The inability of people to conceive of the idea that what someone communicates in one context is not the entirety of their thought on a subject is particularly aggravating and does not speak well of their thought process.

      1. “The inability of people to conceive of the idea that what someone communicates in one context is not the entirety of their thought on a subject is particularly aggravating and does not speak well of their thought process.”

        Whoa there J.M… you take that finger and point it right back at yourself, ’cause you done did here what you criticize me for, “[t]he inability of people to conceive of the idea that what someone communicates in one context is not the entirety of their thought on a subject is particularly aggravating and does not speak well of their thought process.” And btw,I qualified my statement “From what I’VE SEEN of Mark’s writings…”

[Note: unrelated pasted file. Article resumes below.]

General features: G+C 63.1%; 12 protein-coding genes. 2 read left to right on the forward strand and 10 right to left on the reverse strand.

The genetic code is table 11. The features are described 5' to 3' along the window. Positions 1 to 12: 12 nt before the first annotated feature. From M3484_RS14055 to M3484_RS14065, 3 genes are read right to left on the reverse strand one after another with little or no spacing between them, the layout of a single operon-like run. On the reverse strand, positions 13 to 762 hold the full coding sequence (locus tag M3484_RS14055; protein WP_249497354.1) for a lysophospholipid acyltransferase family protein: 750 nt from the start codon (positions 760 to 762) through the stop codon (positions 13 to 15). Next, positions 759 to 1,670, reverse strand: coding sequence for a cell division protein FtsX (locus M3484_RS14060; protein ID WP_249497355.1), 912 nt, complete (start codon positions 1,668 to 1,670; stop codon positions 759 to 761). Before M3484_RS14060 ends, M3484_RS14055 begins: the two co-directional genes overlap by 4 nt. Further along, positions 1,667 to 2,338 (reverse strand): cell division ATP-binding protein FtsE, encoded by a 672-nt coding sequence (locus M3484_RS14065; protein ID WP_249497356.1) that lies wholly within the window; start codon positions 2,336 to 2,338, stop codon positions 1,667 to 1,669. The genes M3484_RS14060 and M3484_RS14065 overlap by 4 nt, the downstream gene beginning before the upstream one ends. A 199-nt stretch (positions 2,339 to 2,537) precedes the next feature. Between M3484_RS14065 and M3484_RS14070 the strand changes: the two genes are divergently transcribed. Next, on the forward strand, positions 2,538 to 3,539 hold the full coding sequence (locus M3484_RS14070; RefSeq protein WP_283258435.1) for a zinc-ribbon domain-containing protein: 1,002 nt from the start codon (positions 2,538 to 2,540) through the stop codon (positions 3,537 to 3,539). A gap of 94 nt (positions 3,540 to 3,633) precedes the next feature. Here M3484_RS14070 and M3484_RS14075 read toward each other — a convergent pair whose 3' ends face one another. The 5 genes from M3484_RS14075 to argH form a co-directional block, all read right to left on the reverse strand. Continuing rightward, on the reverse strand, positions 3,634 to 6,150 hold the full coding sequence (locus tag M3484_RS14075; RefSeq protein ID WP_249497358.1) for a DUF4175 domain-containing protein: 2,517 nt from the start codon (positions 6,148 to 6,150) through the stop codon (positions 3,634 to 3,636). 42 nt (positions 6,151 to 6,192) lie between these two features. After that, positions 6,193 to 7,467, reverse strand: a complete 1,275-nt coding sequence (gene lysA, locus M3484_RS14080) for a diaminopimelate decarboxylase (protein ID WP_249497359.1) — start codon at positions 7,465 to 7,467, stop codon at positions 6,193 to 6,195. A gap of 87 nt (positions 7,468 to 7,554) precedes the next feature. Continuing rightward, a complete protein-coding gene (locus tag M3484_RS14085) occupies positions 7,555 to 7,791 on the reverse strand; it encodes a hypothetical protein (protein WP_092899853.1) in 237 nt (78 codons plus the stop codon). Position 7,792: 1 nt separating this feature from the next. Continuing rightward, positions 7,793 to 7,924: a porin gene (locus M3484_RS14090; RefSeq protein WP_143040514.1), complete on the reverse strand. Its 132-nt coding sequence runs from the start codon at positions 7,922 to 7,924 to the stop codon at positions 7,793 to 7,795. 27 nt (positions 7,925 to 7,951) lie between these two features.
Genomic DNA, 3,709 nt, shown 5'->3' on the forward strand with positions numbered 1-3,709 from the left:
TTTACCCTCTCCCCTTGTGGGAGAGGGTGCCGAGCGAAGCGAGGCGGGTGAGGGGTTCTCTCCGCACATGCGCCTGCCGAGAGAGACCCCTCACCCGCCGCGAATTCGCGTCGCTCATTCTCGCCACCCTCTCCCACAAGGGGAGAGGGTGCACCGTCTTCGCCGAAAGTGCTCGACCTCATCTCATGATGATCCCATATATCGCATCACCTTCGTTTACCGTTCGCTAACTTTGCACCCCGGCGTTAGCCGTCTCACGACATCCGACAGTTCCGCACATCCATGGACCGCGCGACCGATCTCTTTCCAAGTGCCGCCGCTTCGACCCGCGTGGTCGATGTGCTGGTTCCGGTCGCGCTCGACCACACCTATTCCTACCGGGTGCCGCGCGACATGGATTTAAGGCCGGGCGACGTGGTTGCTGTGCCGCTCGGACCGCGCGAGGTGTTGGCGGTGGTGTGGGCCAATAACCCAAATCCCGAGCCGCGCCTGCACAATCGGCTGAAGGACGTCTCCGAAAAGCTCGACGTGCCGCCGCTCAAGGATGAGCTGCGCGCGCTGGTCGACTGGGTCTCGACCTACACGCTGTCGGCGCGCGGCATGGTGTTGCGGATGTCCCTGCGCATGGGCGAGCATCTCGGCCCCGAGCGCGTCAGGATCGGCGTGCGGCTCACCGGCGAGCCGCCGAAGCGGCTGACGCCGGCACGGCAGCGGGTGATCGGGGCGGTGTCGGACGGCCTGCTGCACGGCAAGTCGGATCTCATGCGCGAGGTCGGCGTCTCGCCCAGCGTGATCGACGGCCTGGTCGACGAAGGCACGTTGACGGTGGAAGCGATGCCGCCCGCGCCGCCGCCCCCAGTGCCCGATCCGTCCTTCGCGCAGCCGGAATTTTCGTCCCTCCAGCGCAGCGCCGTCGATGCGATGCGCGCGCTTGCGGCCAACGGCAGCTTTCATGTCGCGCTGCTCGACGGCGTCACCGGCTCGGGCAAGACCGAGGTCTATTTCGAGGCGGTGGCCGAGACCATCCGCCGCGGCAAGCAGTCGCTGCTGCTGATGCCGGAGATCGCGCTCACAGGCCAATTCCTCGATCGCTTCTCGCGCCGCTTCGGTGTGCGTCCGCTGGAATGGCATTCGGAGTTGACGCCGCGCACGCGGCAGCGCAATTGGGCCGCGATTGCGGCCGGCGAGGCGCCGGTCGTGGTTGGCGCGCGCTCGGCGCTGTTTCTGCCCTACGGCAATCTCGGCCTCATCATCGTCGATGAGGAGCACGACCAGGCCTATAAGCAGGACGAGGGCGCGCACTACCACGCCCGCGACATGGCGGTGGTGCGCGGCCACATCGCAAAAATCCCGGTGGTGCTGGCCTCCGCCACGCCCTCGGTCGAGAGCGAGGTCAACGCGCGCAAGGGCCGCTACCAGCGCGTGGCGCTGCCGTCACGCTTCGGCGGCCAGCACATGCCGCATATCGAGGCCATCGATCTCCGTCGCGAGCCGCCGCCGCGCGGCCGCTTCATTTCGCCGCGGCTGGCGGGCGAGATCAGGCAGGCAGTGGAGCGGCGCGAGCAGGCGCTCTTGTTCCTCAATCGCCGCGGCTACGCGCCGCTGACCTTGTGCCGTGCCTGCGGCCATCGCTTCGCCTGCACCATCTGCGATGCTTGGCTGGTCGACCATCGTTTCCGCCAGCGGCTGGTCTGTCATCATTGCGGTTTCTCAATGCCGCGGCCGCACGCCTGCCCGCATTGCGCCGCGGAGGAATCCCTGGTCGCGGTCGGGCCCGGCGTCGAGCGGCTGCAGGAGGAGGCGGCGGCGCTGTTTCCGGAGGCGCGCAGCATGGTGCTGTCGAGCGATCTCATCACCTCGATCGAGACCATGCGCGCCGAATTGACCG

How much of MY writing have you read? Not as much as what I’ve read of Mark’s writings I’d wager. My thought processes are fine, thanks for asking.

        It’s pretty basic actually. Pot is here. It’s not going away. It can be regulated like anything else or… it stays criminalized, still won’t go away and the cartels (and their ilk) profit. Those who argue against legalization are arguing for continued criminal control.

        That our government kills, incarcerates, confiscates and obfuscates over a common, easy-to-grow plant (with a lengthy history of human consumption) is in itself criminal.

  7. = = = But to understand is not, in my case, to forgive. If it requires some intellectual and moral discipline to acknowledge that actual policies have both advantages and disadvantages, then people who decide to engage in policy debates need to tone up their intellectual and moral muscles. = = =